Perfume has lost part of its memory with the passing of Guy Robert, the author of Madame Rochas, Calèche, Doblis, Dioressence, Amouage Gold… His friend Jean Kerléo, founder of the Osmothèque, used to pick his brains when he needed more details for his conferences. Michael Edwards was fond of saying that whenever he had issues in classifying a fragrance, he’d go down to see his old friend Guy Robert. He shared his knowledge generously: in fact, when I emailed him to ask him where I could obtain Les Sens du Parfum, his out-of-print book, he lent me one of his own, few remaining copies, on the condition that I ship it back to him, which I did. When I found an extremely rare bottle of his Chouda, the scent that was meant to be the first Grès fragrance, I asked him for details and he readily responded.
To pay tribute to this great gentleman, here is my translation of the prologue to Les Sens du Parfum (Osman Eyrolles: 2000), which offers a tender glimpse of the perfumer not only as an artist but as a lover…
This evening, we’re going out.
I love the dress you’re wearing, held on your patch of bare shoulder by that pretty golden thing.
You’ve applied this perfume, the one I don’t know whether it’s “finished”. Later, in the theatre, I’ll be able to “watch” it while listening to the play.
Then, later, when we’re having supper in the discrete, elegant little restaurant we love, I’ll know if it can withstand a change in atmosphere and setting.
You’ll want me to tell you everything about perfumery, which we are both passionate about. Even though your skin knows how to speak about it so much better.
It isn’t simple to speak about a sensuous thing, a thing which is after all the expression of a dream, which is also part of ourselves, of our hedonistic world, and which underlines our personality.
Perfumery is first and foremost a wonderful means of communication, an extraordinary evocation of our memories, a powerful tool, and it’s also an art.
For an overview of Guy Robert’s career and achievements, please click here to read Bois de Jasmin’s post.
Oh. That is very fine, the translated passage. Thank you, D.RépondreSupprimer
Alyssa, it's an unusual glimpse into a perfumer's mind, so tender and human...RépondreSupprimer
I did put the link up to this on FB, but will try again. I want more people to read it!RépondreSupprimer
You know, you are probably too busy with your own writing to want to do this, but I would just love an anthology of translations like this one from the handful of perfumers who've written, and perhaps some of the more famous literary examples...
Alyssa, such an anthology has already been published in France by Elisabeth de Feydeau, and another one of long quotes by the Institut Français de la Mode.Supprimer
This is so beautiful, Denyse! Thank you for thinking of this illuminating passage and such a graceful translation. I agree with Alyssa - an anthology of insights like this would be wonderful! ~~nozknozRépondreSupprimer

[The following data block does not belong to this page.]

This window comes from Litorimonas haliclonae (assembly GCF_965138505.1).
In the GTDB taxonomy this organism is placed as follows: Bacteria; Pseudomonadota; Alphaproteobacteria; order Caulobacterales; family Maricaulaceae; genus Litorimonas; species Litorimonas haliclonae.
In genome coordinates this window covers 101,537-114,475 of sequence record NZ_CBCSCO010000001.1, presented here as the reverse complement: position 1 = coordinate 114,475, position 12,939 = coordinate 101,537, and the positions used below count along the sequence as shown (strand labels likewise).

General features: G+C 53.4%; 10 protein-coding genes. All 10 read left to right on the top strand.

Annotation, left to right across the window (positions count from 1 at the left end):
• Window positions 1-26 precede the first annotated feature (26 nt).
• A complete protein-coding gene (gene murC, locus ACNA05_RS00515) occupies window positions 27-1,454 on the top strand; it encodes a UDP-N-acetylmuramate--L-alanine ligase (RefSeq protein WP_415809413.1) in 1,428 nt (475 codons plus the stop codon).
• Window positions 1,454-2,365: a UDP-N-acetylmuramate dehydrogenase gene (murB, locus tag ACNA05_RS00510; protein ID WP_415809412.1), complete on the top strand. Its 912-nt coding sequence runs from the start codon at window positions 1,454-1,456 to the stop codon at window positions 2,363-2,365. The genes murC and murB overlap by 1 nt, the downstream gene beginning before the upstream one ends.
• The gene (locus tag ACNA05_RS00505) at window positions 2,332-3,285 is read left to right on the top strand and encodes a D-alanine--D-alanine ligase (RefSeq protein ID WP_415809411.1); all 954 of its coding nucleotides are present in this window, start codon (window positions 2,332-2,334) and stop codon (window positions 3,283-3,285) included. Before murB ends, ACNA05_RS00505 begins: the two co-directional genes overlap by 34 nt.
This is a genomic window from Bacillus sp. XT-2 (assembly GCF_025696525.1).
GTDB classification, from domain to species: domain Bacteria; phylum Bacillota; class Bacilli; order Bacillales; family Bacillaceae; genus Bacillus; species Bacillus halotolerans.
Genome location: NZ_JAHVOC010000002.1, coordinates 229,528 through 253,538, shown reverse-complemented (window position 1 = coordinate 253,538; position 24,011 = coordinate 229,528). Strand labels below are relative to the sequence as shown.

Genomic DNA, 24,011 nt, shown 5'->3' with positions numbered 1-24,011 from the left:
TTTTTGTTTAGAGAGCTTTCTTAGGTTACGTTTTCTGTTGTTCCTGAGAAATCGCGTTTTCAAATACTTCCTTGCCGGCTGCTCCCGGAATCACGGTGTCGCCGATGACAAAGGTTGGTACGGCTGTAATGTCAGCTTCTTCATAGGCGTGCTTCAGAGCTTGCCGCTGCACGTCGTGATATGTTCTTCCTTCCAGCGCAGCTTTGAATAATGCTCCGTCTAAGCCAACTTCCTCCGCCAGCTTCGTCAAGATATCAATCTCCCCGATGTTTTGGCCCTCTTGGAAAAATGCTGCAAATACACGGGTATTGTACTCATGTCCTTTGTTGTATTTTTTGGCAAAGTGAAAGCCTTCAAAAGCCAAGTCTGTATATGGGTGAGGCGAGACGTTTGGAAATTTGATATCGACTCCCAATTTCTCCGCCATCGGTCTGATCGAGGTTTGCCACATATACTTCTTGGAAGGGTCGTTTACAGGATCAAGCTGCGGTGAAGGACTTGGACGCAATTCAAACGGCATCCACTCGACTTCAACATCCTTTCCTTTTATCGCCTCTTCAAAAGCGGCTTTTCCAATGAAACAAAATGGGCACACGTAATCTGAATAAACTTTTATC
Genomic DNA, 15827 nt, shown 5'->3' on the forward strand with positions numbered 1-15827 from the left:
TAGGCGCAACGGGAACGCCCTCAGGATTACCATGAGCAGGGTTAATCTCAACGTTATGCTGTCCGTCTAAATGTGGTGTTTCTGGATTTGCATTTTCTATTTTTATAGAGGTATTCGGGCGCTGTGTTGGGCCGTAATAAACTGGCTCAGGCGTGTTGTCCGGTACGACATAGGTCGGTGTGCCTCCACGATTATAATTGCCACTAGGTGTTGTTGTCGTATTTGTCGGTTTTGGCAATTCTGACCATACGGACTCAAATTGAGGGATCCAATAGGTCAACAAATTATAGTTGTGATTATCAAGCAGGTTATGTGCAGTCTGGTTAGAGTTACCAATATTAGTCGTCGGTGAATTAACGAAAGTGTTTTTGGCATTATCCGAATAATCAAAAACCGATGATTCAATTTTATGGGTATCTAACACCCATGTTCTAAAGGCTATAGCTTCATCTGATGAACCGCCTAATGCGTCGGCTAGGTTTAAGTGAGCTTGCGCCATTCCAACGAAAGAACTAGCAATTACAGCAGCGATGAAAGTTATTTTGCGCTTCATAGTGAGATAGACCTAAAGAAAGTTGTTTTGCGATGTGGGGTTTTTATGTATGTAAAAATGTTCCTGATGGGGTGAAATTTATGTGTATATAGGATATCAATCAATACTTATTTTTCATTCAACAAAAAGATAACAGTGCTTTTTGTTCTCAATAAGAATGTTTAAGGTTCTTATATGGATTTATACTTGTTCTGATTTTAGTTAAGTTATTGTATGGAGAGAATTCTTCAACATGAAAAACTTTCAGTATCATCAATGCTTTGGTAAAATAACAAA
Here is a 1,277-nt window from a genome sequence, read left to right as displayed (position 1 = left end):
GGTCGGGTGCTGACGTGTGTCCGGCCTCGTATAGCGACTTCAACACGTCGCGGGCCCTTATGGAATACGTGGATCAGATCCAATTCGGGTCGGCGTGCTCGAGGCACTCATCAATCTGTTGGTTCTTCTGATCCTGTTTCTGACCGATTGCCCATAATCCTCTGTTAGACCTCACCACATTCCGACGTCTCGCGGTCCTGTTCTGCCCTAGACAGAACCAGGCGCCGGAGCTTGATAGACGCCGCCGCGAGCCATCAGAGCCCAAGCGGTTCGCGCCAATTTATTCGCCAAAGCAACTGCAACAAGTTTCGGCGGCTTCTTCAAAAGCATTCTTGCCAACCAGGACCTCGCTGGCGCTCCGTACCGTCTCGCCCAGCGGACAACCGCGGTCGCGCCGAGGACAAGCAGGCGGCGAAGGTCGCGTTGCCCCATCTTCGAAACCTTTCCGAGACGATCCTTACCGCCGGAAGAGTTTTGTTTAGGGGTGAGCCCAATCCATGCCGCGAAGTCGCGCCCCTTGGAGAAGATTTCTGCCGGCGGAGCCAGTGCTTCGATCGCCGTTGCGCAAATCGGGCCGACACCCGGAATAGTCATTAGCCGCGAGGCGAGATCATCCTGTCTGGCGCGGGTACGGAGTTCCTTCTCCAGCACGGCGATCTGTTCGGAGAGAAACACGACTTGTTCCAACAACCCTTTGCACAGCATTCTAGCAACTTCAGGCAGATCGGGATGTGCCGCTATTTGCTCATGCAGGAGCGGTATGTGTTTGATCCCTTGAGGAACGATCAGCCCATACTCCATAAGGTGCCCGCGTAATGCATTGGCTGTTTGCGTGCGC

Nozknoz, thank you. Maybe Elisabeth de Feydeau will find a US publisher. I know she was discussing with some.Supprimer
What I love is 'that pretty golden thing'. This from a man who could probably have found all the words in the world to describe every shade, mood, colour or feeling in any scent, settles for just 'that pretty golden thing' when describing a dress. There is something just so charming about this, as if when it comes to describing this woman, words fail him, and yet it does not matter.RépondreSupprimer
Anne-Marie, I found this so touching too! It's like an "ah, men!" moment...Supprimer
This is so sensual: "Even though your skin knows how to speak about it so much better."RépondreSupprimer
Mr. Robert was a wonderful man.
Taffy, those are the words of a man in love... And a Frenchman to boot, I'd say! The old-school type. I never met Guy Robert but those who did all say what a wonderful person he was...RépondreSupprimer
I wonder if the sketch for the ad is from Hugo Pratt's Corto Malteze like the one for Eau Sauvage (out of context, I know)RépondreSupprimer
Kostas, actually it's by the great illustrator Gruau who conceived all the Dior perfume ads from Miss Dior to Jules in 1980...RépondreSupprimer
Je vous ai laissé un commentaire, cet après-midi, sur un billet du 1er mai 2011 ; sans doute ne l'avez-vous pas vu passer.
Bien le bonsoir. Et bravo pour votre captivant blog.
NLR, je viens de rentrer d'un déplacement professionnel à l'étranger, je n'ai pas encore eu le temps d'éplucher tout mon courrier!RépondreSupprimer
A poet as well as a lover and perfumer. R.I.P. Guy Robert. You will be missed.RépondreSupprimer
Rappleyea, nothing to add to that, is there?RépondreSupprimer